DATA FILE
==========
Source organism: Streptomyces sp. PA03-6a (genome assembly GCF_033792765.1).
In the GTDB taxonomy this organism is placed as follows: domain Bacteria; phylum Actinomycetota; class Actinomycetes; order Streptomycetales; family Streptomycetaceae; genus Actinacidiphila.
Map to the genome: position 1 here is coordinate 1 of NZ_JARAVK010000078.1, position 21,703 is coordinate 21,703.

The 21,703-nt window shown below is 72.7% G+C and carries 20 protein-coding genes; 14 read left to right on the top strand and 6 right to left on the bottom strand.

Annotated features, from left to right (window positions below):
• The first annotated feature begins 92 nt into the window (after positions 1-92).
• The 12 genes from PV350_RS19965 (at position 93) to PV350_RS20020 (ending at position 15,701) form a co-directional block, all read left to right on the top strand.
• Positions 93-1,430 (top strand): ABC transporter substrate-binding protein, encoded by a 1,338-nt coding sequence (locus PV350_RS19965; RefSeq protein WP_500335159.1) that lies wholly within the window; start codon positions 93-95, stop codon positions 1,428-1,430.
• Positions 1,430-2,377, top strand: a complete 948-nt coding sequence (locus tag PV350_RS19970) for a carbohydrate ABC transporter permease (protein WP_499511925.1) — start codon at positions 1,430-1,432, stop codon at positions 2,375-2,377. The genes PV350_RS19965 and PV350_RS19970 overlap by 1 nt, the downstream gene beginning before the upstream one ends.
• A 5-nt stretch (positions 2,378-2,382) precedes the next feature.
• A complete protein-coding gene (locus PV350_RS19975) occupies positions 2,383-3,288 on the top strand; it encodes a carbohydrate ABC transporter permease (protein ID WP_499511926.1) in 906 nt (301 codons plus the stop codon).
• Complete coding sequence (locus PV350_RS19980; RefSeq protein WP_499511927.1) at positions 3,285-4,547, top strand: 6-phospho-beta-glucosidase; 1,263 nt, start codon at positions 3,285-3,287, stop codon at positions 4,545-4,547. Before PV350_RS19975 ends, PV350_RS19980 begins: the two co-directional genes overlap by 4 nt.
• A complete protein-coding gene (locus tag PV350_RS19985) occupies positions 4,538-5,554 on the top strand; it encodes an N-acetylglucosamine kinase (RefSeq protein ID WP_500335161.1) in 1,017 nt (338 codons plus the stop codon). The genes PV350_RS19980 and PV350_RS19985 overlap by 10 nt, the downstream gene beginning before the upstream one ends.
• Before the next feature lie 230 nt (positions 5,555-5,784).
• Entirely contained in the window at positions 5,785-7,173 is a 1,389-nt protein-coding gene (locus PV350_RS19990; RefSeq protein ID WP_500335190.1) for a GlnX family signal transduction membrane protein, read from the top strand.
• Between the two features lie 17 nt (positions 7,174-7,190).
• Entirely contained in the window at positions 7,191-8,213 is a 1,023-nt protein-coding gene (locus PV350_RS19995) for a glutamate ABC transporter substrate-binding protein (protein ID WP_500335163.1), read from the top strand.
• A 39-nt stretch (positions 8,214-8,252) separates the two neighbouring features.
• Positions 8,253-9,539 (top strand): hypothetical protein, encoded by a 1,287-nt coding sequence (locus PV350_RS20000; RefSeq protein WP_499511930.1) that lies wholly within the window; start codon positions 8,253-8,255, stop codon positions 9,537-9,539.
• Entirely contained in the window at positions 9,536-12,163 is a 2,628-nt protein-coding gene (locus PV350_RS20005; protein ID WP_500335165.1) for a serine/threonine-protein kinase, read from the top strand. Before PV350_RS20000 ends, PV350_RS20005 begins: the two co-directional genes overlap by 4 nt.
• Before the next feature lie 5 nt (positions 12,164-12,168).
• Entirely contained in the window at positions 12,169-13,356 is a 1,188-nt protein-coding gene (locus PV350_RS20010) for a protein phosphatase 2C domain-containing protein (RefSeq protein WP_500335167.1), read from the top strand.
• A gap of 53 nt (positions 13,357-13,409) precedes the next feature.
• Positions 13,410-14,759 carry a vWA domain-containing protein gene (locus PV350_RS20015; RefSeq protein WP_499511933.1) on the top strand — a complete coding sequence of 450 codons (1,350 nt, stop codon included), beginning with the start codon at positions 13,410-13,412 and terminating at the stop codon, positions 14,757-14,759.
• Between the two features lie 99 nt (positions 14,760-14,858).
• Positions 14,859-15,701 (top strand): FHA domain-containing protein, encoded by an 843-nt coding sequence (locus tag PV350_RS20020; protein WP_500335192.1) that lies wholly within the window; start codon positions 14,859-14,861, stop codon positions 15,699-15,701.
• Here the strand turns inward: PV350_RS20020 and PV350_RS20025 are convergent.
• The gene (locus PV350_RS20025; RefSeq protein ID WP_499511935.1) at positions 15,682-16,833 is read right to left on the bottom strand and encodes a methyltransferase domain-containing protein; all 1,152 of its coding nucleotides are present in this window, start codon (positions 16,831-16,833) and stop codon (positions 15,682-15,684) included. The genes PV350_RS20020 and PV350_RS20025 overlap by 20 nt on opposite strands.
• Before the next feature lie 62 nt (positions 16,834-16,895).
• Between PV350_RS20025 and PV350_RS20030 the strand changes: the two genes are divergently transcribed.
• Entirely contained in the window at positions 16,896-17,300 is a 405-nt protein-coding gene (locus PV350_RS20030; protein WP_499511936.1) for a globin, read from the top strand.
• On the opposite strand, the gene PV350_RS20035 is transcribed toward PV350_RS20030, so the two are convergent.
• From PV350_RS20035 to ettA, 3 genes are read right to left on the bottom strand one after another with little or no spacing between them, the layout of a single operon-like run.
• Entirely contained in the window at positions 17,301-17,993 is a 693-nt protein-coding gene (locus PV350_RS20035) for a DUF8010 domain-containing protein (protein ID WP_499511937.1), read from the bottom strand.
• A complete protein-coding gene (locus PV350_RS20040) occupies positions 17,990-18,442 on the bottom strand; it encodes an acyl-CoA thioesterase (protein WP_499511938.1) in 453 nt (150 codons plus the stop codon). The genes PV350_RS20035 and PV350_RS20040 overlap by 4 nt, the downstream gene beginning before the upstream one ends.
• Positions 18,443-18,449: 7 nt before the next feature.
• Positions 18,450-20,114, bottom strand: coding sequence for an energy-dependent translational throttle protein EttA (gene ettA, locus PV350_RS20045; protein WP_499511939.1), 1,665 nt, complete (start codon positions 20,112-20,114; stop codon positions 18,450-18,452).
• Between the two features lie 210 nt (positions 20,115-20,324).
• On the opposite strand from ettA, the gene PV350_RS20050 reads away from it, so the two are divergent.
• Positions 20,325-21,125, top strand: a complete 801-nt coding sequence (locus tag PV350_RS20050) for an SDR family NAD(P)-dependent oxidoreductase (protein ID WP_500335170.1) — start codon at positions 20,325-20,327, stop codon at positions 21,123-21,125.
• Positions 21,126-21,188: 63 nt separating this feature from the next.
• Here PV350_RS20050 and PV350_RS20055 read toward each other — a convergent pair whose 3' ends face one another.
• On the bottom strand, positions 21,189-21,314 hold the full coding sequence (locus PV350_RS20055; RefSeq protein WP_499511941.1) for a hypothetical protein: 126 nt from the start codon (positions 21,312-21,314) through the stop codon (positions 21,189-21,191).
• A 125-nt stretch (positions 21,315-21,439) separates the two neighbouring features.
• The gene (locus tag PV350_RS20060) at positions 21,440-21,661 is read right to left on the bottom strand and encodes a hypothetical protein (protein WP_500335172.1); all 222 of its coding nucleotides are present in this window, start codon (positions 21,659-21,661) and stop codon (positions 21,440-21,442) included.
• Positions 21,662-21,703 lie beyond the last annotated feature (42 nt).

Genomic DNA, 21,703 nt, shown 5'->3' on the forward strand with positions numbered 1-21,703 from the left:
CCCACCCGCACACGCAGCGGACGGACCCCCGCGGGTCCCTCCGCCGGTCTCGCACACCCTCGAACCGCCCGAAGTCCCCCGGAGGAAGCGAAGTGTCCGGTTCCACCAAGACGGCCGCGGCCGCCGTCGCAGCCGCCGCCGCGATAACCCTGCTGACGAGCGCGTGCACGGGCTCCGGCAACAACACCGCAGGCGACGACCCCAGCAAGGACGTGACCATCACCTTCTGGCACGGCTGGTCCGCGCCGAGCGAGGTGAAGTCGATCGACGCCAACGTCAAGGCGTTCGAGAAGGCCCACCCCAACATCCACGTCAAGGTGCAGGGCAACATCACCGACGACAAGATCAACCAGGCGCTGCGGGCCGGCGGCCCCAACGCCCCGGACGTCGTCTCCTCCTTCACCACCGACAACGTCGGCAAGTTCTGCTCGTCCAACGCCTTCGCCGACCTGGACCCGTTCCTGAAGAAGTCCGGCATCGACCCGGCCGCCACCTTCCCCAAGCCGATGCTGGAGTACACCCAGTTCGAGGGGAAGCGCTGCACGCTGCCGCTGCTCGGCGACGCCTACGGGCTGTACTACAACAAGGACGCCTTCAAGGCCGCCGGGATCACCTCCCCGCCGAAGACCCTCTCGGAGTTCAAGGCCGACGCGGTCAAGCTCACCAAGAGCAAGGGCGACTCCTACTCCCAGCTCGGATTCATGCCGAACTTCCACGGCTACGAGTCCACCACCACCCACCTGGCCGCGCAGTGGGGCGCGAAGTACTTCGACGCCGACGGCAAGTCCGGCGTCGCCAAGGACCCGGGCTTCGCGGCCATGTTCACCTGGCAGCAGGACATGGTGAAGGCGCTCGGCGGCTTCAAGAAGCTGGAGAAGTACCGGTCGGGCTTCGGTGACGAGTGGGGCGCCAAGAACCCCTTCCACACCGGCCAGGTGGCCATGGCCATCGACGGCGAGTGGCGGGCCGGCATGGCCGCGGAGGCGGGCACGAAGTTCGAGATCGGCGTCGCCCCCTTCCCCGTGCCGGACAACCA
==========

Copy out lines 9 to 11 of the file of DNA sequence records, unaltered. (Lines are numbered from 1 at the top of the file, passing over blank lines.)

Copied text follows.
• Positions 1,430-2,377, top strand: a complete 948-nt coding sequence (locus tag PV350_RS19970) for a carbohydrate ABC transporter permease (protein WP_499511925.1) — start codon at positions 1,430-1,432, stop codon at positions 2,375-2,377. The genes PV350_RS19965 and PV350_RS19970 overlap by 1 nt, the downstream gene beginning before the upstream one ends.
• A 5-nt stretch (positions 2,378-2,382) precedes the next feature.
• A complete protein-coding gene (locus PV350_RS19975) occupies positions 2,383-3,288 on the top strand; it encodes a carbohydrate ABC transporter permease (protein ID WP_499511926.1) in 906 nt (301 codons plus the stop codon).